Intended for healthcare professionals

Research Article

Association between dental health and acute myocardial infarction.

British Medical Journal 1989; 298 doi: (Published 25 March 1989) Cite this as: British Medical Journal 1989;298:779
  1. K. J. Mattila,
  2. M. S. Nieminen,
  3. V. V. Valtonen,
  4. V. P. Rasi,
  5. Y. A. Kesäniemi,
  6. S. L. Syrjälä,
  7. P. S. Jungell,
  8. M. Isoluoma,
  9. K. Hietaniemi,
  10. M. J. Jokinen
  1. First Department of Medicine, Helsinki University Central Hospital, Finland.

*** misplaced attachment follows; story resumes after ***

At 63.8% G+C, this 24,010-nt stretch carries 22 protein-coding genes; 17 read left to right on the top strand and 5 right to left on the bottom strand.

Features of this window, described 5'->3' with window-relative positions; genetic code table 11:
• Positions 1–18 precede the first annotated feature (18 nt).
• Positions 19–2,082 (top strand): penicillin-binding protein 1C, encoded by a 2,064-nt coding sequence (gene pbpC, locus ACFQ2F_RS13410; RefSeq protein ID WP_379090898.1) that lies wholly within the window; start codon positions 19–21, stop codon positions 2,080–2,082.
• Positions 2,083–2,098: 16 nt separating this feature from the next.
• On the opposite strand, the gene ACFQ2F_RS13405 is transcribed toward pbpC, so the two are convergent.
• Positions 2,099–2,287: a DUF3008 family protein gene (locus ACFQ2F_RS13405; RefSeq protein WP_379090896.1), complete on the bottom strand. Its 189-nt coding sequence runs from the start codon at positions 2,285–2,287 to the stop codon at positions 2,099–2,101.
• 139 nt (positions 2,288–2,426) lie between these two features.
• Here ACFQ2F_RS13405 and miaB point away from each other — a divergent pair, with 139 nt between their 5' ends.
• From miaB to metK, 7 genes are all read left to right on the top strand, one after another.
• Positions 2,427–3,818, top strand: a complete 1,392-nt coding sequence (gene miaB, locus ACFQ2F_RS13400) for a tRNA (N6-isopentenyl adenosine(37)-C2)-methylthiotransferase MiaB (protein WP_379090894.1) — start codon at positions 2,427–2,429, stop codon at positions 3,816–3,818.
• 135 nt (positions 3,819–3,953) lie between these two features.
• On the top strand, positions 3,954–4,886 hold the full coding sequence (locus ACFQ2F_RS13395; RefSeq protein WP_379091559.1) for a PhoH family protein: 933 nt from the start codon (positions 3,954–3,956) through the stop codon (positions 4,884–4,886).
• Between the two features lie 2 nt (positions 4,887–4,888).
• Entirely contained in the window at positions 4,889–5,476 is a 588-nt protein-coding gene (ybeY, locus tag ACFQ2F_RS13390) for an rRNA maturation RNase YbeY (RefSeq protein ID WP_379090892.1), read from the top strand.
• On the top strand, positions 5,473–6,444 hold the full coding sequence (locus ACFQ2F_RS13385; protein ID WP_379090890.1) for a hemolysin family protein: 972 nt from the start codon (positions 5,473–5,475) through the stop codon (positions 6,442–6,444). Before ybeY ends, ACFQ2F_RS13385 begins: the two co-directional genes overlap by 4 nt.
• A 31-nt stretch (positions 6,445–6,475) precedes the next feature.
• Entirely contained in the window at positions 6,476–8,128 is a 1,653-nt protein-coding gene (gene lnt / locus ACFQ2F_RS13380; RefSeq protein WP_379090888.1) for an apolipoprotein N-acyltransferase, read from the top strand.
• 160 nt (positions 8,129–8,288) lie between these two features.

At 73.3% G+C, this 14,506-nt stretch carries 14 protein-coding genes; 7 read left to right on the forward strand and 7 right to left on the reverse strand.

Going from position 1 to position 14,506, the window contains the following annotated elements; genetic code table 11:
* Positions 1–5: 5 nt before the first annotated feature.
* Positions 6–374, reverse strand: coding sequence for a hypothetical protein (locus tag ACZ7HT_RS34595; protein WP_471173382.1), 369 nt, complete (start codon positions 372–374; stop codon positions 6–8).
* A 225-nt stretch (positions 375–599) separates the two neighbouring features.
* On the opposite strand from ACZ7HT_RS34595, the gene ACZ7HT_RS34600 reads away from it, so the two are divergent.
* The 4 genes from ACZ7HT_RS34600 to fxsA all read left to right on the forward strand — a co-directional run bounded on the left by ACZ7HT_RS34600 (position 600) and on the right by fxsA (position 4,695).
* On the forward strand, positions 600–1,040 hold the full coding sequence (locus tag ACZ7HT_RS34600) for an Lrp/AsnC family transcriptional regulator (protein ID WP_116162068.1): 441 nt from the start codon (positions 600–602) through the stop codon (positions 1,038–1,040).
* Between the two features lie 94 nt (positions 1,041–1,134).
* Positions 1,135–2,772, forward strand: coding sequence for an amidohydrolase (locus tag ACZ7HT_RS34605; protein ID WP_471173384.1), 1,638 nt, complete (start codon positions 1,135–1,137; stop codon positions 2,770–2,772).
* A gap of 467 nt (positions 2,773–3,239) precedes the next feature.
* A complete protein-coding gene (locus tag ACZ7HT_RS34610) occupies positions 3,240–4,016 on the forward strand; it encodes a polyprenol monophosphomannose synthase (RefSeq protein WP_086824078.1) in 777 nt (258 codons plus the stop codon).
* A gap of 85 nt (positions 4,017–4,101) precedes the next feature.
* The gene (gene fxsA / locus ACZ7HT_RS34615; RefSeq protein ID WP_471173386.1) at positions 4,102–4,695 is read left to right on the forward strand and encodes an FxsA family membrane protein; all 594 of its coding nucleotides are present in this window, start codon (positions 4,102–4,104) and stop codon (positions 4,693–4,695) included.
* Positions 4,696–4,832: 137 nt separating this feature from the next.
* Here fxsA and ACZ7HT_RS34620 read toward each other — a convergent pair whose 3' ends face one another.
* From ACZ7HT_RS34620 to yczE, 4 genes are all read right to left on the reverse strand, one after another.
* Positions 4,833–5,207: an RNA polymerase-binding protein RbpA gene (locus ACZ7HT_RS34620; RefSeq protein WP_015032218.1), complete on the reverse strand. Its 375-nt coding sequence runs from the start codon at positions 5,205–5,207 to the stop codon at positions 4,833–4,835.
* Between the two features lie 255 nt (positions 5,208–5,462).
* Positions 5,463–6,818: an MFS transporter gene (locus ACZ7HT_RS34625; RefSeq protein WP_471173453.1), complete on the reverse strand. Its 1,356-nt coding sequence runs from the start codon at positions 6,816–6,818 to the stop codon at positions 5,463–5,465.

Known risk factors for coronary heart disease do not explain all of the clinical and epidemiological features of the disease. To examine the role of chronic bacterial infections as risk factors for the disease the association between poor dental health and acute myocardial infarction was investigated in two separate case-control studies of a total of 100 patients with acute myocardial infarction and 102 controls selected from the community at random. Dental health was graded by using two indexes, one of which was assessed blind. Based on these indexes dental health was significantly worse in patients with acute myocardial infarction than in controls. The association remained valid after adjustment for age, social class, smoking, serum lipid concentrations, and the presence of diabetes. Further prospective studies are required in different populations to confirm the association and to elucidate its nature.